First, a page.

That’s not to say Wintec doesn’t have lectures also, because there are a few of those there as well.

With both, there will be a lot of work and a lot of study both at campus and at home. I will be busy, busier than I have ever been.

Full time study vs Part time study is also a major factor in this whole decision during the talks we are having right now. In an ideal world I would like to study full time, but with a degree such as the one I am going to be doing, the schedule is very demanding, however Wintec’s timetable is a little easier to manage full time verses the one University has to offer.

Tegan made a great point the other day on Facebook and I really should have worded my status a little better.

Obviously my energy levels are not that of most other people my age, and that has to be taken into account with the decisions I will need to make over the next few weeks. University is closer to home than Wintec, but the “hands on” approach of Wintec suits me a little better than the more “sit in a lecture but also do some hands on” approach that University has offered me. Clearly I am not trying to make an excuse for myself because both Wintec and University have both said that I have the brain power, enthusiasm, and energy to fly through the 3-year degree and pass with terrific marks, both saying I have the talent and will to land a top job in Journalism in the near future post degree, but a full time schedule over the course of 3 years would have an effect on my health and disability long term, there is simply no denying that.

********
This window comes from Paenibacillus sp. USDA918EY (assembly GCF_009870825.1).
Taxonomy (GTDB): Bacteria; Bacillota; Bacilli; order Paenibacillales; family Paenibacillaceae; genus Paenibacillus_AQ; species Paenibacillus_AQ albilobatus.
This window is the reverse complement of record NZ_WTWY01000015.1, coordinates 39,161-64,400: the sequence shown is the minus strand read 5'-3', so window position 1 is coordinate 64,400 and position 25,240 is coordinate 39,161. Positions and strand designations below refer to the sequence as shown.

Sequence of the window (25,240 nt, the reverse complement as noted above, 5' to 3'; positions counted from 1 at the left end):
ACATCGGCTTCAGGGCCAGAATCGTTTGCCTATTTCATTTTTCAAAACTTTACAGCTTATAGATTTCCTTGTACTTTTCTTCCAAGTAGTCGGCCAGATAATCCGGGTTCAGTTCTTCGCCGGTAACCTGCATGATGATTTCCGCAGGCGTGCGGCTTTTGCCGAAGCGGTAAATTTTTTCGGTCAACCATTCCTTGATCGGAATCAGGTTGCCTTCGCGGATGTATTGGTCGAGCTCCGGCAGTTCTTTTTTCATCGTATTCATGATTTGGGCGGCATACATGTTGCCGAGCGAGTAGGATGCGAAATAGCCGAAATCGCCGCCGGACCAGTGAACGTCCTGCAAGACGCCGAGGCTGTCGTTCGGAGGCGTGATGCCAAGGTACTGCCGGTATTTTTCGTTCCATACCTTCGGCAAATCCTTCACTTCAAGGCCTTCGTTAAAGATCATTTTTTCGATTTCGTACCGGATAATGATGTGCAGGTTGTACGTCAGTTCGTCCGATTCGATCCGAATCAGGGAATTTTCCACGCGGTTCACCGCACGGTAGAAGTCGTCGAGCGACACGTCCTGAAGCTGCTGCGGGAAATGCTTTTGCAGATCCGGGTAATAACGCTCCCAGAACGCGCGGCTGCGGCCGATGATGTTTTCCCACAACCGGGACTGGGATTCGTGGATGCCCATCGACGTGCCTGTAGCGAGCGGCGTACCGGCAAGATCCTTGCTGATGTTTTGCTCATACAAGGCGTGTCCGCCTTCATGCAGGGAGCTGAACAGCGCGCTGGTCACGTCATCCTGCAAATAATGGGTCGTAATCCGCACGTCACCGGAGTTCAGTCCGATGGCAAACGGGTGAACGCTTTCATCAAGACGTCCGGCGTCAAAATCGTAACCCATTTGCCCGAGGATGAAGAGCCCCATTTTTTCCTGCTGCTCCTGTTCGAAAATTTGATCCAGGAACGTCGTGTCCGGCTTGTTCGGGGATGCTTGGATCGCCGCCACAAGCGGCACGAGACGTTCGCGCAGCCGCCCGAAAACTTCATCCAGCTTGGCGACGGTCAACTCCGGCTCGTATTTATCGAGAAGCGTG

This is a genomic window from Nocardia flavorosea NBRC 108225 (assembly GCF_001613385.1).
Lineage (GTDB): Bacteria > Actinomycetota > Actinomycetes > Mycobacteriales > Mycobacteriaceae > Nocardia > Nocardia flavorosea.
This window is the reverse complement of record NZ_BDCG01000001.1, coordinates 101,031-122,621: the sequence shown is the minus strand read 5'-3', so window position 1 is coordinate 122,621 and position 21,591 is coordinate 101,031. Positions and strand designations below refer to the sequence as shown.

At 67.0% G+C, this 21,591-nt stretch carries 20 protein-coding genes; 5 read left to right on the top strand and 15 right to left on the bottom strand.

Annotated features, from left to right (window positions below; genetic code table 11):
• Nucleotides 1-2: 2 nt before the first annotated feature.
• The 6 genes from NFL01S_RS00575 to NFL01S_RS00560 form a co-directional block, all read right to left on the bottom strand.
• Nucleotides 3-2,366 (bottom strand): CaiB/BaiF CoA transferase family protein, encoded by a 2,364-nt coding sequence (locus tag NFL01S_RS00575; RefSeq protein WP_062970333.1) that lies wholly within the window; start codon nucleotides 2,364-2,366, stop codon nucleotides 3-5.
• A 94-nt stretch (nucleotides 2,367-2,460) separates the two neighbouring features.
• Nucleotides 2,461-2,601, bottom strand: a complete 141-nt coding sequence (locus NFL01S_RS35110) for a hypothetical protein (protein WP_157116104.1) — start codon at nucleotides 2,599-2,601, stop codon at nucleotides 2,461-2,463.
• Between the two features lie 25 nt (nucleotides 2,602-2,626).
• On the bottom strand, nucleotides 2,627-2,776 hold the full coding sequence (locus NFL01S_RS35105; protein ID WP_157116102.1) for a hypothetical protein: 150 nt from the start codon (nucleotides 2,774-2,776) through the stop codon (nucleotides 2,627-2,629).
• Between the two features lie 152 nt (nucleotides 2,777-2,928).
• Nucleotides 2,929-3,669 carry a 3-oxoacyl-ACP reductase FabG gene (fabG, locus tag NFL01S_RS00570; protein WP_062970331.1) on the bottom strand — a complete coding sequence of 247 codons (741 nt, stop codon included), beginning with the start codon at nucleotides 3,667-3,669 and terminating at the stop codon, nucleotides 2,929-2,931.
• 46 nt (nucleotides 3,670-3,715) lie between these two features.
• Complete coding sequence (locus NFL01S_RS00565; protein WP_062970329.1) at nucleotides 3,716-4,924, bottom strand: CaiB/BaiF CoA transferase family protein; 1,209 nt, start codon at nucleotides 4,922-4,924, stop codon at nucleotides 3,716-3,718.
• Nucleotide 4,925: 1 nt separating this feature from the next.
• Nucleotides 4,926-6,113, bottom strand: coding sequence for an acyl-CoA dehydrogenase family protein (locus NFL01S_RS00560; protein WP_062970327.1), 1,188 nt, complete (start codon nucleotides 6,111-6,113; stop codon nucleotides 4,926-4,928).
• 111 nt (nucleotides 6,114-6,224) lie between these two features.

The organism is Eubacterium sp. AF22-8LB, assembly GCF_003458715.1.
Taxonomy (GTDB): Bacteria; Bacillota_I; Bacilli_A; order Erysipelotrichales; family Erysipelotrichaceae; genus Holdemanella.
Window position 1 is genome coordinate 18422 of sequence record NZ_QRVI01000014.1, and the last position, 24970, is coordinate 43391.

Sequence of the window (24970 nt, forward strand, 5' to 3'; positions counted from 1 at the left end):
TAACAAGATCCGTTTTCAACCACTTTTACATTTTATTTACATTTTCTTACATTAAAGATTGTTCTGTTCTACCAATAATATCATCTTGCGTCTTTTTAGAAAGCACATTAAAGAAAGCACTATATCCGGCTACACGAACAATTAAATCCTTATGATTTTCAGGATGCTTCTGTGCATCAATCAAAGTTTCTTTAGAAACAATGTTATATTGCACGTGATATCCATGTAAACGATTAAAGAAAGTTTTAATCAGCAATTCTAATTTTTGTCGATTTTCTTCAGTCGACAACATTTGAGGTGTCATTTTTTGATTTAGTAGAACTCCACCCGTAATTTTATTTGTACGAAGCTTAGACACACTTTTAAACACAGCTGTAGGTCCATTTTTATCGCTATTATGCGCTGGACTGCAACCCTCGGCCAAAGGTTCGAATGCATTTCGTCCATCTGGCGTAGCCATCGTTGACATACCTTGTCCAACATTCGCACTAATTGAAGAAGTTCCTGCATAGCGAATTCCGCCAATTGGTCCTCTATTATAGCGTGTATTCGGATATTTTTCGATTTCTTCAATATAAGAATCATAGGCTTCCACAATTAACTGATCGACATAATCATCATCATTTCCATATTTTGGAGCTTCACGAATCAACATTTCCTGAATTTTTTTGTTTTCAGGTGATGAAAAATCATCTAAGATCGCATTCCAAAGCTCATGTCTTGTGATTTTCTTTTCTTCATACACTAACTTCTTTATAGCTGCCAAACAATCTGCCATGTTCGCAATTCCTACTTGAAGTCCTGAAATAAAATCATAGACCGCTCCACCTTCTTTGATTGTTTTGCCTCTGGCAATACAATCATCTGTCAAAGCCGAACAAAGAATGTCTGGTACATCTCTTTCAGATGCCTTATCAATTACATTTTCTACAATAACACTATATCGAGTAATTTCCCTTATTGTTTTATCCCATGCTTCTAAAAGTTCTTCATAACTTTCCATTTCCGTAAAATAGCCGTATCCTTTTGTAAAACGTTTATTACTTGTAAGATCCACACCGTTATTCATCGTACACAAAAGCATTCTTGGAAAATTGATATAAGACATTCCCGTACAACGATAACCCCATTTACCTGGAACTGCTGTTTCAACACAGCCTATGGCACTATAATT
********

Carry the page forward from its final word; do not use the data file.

At Wintec, studying the Bachelor Of Media Arts (Communication) a full time schedule looks like this:

Monday: 8am – 12pm 

Tuesday: 8.30am – 12pm 

Wednesday: 9am – 1pm 

Thursday: DAY OFF

Friday: 12pm – 5pm

University were not so clear in their timetable and didn’t offer concrete set times for me, where as Wintec did and also offered alternatives to the schedule long term for myself depending on the fluctuations of my health, which will undoubtably have their own ups and downs.

University offers much of what Wintec does, in my mind the degrees are a little better there, as are the social opportunities, but it is just a bit of a worry with the number of lectures because if I wake up and feel really sick one morning, which honestly happens a lot, and I have a lecture to go to, the fatigue and sickness, tire of muscles, and pain in the limbs I suffer will make it difficult to be 100% attentive throughout what would be a crucial lecture. Even with the support of a PA. Where as at Wintec, I may have more chance of working through that lack of comfort if I am at the computer working that way, which by the sounds of it at this stage Wintec offers more of than Uni does.

It is all such a mind field. But an exciting one.